November 29 was an ironic day this year. It marked the date that the UN General Assembly, in 1947, called for the creation of Jewish and Arab states in Palestine. That vote caused the Jews of Palestine to erupt in jubilation, but left the Arabs disappointed, angry and vowing to go to war. This November 29, the General Assembly voted to implicitly recognize Palestinian statehood and it had the opposite affect: the Arabs rejoiced and the Jews were left disappointed.

Except, of course, that no Jews vowed to kill or expel anyone.

What both resolutions had in common though, was that in and of themselves, they were practically meaningless.

The UN did not create the State of Israel with the partition resolution in 1947 and the UN cannot create the State of Palestine by recognizing one today.

A Jewish state came into being in 1948-49 because Jews had returned to their land, built the institutions of statehood, fought to expel oppressors, declared the establishment of their state, fought to defend it and achieved sovereignty within its borders.

In 2012, a Palestinian state has yet to come into being. While autonomous to a large degree, the Palestinian Arabs lack, among other things, essential state institutions and sovereignty over territory. This year’s November 29 resolution, which looks toward “fulfil[ling] the vision of two states,” implicitly concedes that no Palestinian state exists.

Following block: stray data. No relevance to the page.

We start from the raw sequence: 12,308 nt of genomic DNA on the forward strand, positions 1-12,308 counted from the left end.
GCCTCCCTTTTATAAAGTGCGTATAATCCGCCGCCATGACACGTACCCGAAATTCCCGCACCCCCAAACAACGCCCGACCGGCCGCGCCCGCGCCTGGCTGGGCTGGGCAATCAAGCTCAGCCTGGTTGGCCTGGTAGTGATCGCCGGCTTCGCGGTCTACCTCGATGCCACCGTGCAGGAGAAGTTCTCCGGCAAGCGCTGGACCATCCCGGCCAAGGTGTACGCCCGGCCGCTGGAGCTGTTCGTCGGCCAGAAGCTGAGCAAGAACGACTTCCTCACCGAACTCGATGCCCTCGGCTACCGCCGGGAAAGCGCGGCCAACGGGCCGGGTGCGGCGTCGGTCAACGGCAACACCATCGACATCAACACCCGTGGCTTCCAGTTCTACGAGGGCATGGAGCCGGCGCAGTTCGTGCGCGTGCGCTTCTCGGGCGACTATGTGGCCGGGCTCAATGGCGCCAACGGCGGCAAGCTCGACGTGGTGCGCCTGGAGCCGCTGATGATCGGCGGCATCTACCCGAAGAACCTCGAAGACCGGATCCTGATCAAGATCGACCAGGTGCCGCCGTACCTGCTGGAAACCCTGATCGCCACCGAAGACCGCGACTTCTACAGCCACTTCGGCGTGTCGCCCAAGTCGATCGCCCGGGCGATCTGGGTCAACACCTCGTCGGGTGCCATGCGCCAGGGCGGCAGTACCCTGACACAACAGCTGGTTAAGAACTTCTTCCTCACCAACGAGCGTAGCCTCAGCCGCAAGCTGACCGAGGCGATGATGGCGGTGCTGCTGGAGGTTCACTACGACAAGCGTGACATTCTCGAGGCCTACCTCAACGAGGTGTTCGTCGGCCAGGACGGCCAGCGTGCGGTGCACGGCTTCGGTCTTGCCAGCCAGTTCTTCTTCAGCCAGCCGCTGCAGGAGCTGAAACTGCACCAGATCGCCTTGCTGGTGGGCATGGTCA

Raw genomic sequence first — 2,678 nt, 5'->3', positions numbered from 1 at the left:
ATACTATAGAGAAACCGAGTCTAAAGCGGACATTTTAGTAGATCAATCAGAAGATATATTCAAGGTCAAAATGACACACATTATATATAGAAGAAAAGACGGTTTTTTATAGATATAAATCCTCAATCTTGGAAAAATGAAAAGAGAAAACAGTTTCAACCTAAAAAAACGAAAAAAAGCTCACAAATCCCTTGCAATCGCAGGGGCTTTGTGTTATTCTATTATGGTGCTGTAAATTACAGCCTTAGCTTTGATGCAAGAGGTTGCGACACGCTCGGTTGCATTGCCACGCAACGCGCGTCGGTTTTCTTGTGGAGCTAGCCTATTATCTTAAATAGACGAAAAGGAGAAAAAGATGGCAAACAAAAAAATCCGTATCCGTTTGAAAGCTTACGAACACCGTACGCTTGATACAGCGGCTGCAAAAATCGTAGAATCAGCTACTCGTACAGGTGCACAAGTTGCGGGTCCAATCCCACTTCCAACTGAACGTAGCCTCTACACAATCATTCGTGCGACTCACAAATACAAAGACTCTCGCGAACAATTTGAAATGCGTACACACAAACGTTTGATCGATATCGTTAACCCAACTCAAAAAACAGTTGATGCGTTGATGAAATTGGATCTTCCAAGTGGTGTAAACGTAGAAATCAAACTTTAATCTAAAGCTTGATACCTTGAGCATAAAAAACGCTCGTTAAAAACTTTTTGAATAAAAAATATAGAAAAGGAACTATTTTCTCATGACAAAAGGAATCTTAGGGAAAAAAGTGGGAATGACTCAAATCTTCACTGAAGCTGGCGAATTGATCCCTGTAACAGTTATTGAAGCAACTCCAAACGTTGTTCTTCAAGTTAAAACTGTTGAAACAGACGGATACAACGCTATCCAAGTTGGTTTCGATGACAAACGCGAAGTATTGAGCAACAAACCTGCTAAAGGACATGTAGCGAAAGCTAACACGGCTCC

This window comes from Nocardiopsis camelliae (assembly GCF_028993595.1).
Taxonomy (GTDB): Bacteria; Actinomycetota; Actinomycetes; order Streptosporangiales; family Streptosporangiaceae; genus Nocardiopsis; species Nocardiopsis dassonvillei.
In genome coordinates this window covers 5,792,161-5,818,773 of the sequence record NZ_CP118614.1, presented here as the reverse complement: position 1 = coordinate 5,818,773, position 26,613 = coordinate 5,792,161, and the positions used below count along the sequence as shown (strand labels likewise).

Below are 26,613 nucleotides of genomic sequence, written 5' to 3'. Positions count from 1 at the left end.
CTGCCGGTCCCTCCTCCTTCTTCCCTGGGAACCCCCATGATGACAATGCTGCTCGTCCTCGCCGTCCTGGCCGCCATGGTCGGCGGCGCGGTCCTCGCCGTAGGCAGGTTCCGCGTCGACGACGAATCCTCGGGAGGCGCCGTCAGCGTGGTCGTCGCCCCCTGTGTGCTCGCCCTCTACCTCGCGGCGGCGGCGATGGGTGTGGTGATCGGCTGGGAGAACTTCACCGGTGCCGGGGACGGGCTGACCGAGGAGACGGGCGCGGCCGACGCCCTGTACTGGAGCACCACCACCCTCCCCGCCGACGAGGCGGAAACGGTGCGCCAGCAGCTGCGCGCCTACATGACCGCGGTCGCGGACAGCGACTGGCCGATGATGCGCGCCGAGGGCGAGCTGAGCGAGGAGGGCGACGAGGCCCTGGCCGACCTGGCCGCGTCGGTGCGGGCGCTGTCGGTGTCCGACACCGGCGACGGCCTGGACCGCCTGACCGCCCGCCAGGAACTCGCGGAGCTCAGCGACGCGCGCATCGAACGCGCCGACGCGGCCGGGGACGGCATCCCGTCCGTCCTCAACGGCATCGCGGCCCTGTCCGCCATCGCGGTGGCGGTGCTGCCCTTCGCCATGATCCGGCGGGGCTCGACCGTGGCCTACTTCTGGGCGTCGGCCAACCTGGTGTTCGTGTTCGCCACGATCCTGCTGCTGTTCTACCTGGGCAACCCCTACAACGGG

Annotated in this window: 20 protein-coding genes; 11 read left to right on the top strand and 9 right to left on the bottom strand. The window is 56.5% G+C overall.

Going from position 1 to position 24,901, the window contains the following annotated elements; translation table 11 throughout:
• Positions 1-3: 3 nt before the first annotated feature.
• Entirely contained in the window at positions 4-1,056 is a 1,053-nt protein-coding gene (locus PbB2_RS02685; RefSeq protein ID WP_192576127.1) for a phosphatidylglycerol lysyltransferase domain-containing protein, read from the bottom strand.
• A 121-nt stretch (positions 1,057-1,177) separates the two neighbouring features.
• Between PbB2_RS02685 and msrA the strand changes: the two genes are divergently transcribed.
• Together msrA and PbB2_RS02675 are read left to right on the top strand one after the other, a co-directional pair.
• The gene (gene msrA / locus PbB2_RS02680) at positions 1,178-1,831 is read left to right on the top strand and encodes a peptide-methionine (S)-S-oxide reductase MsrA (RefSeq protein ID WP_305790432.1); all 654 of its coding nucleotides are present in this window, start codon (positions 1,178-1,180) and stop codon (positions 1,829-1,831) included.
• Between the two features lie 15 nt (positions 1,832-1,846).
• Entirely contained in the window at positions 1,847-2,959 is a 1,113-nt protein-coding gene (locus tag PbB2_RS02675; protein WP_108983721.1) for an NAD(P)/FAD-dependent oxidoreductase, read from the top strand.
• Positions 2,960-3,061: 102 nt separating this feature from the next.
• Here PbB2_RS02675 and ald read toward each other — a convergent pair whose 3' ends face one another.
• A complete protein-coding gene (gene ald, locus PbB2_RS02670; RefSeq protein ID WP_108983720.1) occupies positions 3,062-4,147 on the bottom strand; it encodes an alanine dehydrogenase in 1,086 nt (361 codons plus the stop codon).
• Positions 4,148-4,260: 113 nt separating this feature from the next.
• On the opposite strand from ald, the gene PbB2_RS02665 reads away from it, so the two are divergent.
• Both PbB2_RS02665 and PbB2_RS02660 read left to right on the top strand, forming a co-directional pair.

The real purpose of the resolution, like all General Assembly resolutions regarding Israel, was propaganda. It was meant to pressure Israel by perpetuating the notion that like the messiah, though it may tarry, the coming of the Palestinian state is inevitable and resistance to it is futile.

While many Israelis and Jews around the world do not deny the dangers a sovereign Palestinian state would pose (even President Shimon Peres compared the two-state solution to “go[ing] under the Arab knife”), they are ready to accept such a state, in large part because they accept that sense of inevitability. For instance, the chief of staff of a minister who recently failed to achieve a secure spot in the next Knesset once told me that “anyone who does not believe we are going to give them something,” i.e., a state, “is an idiot.”

But we don’t have “to give them something.” A Palestinian state is not inevitable.

Israel’s decisions in the wake of the UN vote – authorizing more housing construction, withholding taxes collected for the Palestinian Authority to pay the outstanding bill which the PA owes the Israel Electric Corporation, and to move ahead with plans to build in the controversial E1 area – all demonstrate how irrelevant General Assembly resolutions and EU declarations are to the situation on the ground. They demonstrate that Israel is the sovereign power in Judea and Samaria. Another state can only arise there with Israeli consent.

But the expectation of the establishment of a Palestinian state – an expectation which we ourselves are responsible for through our declarations and policies over the past 20 years – is becoming a self-fulfilling prophecy.

Israeli leaders, especially Prime Minister Binyamin Netanyahu and Foreign Minister Avigdor Liberman, surely realize that the Palestinians do not seek a state as part of a truly permanent settlement, but in a manner which will enable them to continue to push for more concessions, keep up international pressure on Israel and ultimately destroy the Jewish state.

The expectation and sense of inevitability, however, has forced Israel to go along with the Palestinian statehood agenda nonetheless.